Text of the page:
Why Phone Calls Are Better Than Texting Reveals New Study

Phone Calls Better Than Texting

A new study suggests that we undervalue the bonding and enjoyment we get from hearing someone’s voice. Phone calls are better than texting as there is something about the voice, in particular, that increases intimacy.

Like most people, I’ve been doing a lot of texting with friends and family lately. COVID-19 (and the physical separation it necessitates) has made socializing in person very limited, which means I’ve had to work harder than ever to keep my relationships strong and healthy.

No one wants to have a conversation anymore.
Why Phone Calls Are Better Than Texting Reveals New Study

But a new study suggests that if that’s my aim, texting may not be enough. To stay close at a time when we all need companionship and support, we’d be better off making phone calls or setting up a video call—doing something where we can actually hear another person’s voice.

Read 8 Behaviours and Thought Patterns That Reveal Unhealthy Communication In Marriage

Phone calls versus email

In the study, participants imagined having a conversation with a friend they hadn’t been in touch with for at least two years. They predicted how awkward or enjoyable it would be and how close they’d feel if they connected by phone calls versus email. They also said which medium they’d prefer to use.

Then, participants were randomly assigned to connect with their old friends via phone calls or email and to report back on the experience. Though most people anticipated talking by phone would be more uncomfortable for them, those who spoke on the phone were happier with the exchange, felt closer to the other person, and felt no more uncomfortable than those who’d emailed—even if they’d said they preferred to email, not call.

“We think it’s going to be awkward to talk to somebody, but that just turns out not to be the case,” says lead author Amit Kumar. “Instead . . . people form significantly stronger bonds when they’re talking on the phone than when communicating over email.”

This finding also held true for people conversing with someone they didn’t know at all, according to another part of the study.

Participants were told they’d be using voice chat, video chat, or text chat to get to know a stranger. As in the previous experiment, they were asked to predict what the experience would be like and how close they might become to the person. Then, they were paired with a stranger to do a “fast friends” exercise, asking and answering a series of increasingly personal questions, like “What would constitute the ‘perfect’ day for you?” and “What is one of the more embarrassing moments in your life?”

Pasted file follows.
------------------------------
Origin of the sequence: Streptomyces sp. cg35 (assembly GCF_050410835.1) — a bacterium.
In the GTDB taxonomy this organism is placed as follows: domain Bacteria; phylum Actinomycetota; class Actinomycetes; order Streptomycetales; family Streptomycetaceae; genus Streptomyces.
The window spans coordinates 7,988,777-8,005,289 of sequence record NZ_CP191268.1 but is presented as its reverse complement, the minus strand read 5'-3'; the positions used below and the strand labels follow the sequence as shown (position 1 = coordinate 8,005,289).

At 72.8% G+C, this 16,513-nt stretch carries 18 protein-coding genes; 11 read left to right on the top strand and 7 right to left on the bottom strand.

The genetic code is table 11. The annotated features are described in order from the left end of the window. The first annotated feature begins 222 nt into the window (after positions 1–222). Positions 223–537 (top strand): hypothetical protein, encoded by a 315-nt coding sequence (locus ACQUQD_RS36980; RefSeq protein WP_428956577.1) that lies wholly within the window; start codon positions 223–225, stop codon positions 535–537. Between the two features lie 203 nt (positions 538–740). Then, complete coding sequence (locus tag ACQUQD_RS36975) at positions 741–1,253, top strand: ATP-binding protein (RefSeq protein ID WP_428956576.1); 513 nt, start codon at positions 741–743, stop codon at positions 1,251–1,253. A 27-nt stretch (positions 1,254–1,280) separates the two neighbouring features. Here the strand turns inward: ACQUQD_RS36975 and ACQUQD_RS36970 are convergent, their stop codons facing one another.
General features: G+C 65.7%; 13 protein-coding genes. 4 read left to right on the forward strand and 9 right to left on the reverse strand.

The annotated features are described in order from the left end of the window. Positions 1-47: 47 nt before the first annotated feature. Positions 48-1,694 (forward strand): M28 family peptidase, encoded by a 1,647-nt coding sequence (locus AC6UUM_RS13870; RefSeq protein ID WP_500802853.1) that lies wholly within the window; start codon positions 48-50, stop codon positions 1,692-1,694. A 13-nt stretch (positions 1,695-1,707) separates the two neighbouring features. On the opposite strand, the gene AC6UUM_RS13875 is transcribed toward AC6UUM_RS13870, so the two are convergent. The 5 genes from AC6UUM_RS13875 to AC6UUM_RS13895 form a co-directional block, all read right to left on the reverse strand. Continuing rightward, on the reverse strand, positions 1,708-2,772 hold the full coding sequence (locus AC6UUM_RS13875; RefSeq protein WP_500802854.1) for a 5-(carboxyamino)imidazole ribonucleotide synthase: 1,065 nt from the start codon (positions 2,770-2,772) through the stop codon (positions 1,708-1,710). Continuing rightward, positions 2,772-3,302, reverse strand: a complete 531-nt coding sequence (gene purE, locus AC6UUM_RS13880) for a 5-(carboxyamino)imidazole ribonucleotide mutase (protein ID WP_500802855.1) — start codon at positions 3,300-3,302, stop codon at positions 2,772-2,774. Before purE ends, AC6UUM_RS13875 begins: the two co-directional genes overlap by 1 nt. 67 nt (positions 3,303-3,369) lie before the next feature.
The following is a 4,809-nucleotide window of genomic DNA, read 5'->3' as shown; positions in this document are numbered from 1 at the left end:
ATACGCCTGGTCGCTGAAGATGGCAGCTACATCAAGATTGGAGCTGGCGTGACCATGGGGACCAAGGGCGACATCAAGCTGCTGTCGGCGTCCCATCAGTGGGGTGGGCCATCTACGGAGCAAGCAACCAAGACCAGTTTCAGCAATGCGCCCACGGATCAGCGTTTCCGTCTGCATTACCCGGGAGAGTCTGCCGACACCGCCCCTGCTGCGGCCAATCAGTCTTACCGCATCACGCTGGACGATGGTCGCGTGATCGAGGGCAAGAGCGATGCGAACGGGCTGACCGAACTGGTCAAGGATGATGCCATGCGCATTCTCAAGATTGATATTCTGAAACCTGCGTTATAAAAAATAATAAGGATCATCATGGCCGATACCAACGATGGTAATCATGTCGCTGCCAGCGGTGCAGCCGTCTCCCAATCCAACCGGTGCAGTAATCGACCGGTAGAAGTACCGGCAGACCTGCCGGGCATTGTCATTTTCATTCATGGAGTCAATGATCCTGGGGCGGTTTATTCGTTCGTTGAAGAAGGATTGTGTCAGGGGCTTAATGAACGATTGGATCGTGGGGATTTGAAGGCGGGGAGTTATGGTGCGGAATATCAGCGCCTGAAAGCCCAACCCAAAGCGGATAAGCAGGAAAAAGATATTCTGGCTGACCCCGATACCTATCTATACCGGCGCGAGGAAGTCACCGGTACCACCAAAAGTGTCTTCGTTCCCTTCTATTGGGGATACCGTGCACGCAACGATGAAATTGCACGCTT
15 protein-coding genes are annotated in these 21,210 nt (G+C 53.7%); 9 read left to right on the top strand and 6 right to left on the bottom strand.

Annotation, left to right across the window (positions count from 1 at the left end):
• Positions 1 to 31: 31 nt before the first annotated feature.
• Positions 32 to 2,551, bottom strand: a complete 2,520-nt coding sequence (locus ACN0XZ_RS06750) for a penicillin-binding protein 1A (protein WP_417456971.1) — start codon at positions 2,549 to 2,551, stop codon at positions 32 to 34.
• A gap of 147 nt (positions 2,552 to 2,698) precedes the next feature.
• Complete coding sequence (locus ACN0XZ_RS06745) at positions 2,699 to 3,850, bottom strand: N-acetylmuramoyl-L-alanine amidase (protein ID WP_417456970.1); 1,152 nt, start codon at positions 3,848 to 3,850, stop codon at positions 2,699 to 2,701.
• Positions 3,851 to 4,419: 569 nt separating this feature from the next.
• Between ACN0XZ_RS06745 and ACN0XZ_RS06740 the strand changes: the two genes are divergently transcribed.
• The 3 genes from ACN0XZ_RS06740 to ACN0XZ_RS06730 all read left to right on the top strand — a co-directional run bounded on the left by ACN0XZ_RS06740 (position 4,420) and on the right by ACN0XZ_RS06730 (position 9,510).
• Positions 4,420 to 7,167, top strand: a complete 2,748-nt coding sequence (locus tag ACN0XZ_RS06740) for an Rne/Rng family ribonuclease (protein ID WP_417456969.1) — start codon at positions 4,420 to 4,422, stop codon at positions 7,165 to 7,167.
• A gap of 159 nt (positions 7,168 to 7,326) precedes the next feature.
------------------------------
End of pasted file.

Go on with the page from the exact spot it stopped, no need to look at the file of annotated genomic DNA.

Overall, those assigned to voice chat or video chat expected conversations to be more awkward and not bring any more closeness than those assigned to text-chat. But they were wrong: Being able to hear people’s voices made them feel significantly closer to the stranger and was no more awkward than text-chatting.

Even though video chatting might seem better than audio alone (because people could see each other’s faces), it didn’t seem to matter—the two methods had similar results.

The power of the voice

These experiments suggest there’s something about the voice, in particular, that increases intimacy.

“There are linguistic cues that come through someone’s voice that suggest a feeling and thinking mind,” says Kumar. “And since connecting with somebody means getting a little closer to their mind, voice-based communication makes that easier or more likely.”

He points to other research that also emphasizes the importance of voice in our communication. For example, people asked to evaluate a potential job applicant found the applicant to be more thoughtful, intelligent, and competent if they’d heard rather than read the person’s job pitch. Similar to Kumar’s study, adding a video to the pitch was no more impactful than hearing the pitch without one.

Read The Art of Conversation: 25 Great Conversation Starters

In another study, people who listened to someone express a political viewpoint that they disagreed with were less likely to dehumanize that person than people who simply read the transcript of their argument. This suggests that talking to people from different political parties (rather than texting or responding to them on Facebook) might help bridge divides.

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Jill Suttie

Jill Suttie, Psy.D., is a staff writer and contributing editor for Greater Good. Her articles cover the science and practice of positive human emotion and behavior, impacts of racial bias, technology, nature, music, and social policy on individual mental health, relationships, and society. Outside of working for Greater Good, she does freelance writing for other publications, has been a featured guest on podcasts, and is a musician with two CD's of original songs, both available on her personal website: jillsuttie.com. She received her doctorate at the University of San Francisco and worked in private practice as a psychologist prior to coming to Greater Good.View Author posts